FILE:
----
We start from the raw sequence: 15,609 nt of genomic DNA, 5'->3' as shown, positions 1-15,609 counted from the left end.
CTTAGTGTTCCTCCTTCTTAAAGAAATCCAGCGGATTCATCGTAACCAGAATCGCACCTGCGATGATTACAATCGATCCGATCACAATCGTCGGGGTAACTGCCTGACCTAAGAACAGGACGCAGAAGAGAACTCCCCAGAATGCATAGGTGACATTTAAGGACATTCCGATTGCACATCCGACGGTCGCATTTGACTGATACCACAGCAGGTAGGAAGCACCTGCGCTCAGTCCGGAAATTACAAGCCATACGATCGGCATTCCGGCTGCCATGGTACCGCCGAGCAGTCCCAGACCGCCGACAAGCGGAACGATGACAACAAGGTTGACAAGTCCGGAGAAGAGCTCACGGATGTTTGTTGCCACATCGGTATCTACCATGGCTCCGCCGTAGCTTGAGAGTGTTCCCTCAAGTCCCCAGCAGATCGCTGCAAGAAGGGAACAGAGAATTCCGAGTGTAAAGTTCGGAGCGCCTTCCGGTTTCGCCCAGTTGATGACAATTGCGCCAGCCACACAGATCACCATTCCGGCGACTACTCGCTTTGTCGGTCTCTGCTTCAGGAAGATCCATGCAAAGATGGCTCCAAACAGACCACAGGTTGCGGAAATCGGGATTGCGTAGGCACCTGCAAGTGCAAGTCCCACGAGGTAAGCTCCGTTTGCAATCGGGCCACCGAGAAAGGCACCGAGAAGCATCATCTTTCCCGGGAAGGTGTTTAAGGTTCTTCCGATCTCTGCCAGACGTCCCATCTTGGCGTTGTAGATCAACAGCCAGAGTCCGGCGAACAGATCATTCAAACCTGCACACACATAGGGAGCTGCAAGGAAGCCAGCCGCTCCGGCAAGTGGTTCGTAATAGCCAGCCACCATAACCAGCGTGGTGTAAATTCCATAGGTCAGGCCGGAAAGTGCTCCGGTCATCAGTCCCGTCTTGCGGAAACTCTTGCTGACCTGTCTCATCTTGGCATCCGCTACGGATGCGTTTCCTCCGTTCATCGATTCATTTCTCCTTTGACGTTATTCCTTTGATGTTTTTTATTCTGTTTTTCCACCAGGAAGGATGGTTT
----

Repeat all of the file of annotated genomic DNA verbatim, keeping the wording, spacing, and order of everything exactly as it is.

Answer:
We start from the raw sequence: 15,609 nt of genomic DNA, 5'->3' as shown, positions 1-15,609 counted from the left end.
CTTAGTGTTCCTCCTTCTTAAAGAAATCCAGCGGATTCATCGTAACCAGAATCGCACCTGCGATGATTACAATCGATCCGATCACAATCGTCGGGGTAACTGCCTGACCTAAGAACAGGACGCAGAAGAGAACTCCCCAGAATGCATAGGTGACATTTAAGGACATTCCGATTGCACATCCGACGGTCGCATTTGACTGATACCACAGCAGGTAGGAAGCACCTGCGCTCAGTCCGGAAATTACAAGCCATACGATCGGCATTCCGGCTGCCATGGTACCGCCGAGCAGTCCCAGACCGCCGACAAGCGGAACGATGACAACAAGGTTGACAAGTCCGGAGAAGAGCTCACGGATGTTTGTTGCCACATCGGTATCTACCATGGCTCCGCCGTAGCTTGAGAGTGTTCCCTCAAGTCCCCAGCAGATCGCTGCAAGAAGGGAACAGAGAATTCCGAGTGTAAAGTTCGGAGCGCCTTCCGGTTTCGCCCAGTTGATGACAATTGCGCCAGCCACACAGATCACCATTCCGGCGACTACTCGCTTTGTCGGTCTCTGCTTCAGGAAGATCCATGCAAAGATGGCTCCAAACAGACCACAGGTTGCGGAAATCGGGATTGCGTAGGCACCTGCAAGTGCAAGTCCCACGAGGTAAGCTCCGTTTGCAATCGGGCCACCGAGAAAGGCACCGAGAAGCATCATCTTTCCCGGGAAGGTGTTTAAGGTTCTTCCGATCTCTGCCAGACGTCCCATCTTGGCGTTGTAGATCAACAGCCAGAGTCCGGCGAACAGATCATTCAAACCTGCACACACATAGGGAGCTGCAAGGAAGCCAGCCGCTCCGGCAAGTGGTTCGTAATAGCCAGCCACCATAACCAGCGTGGTGTAAATTCCATAGGTCAGGCCGGAAAGTGCTCCGGTCATCAGTCCCGTCTTGCGGAAACTCTTGCTGACCTGTCTCATCTTGGCATCCGCTACGGATGCGTTTCCTCCGTTCATCGATTCATTTCTCCTTTGACGTTATTCCTTTGATGTTTTTTATTCTGTTTTTCCACCAGGAAGGATGGTTT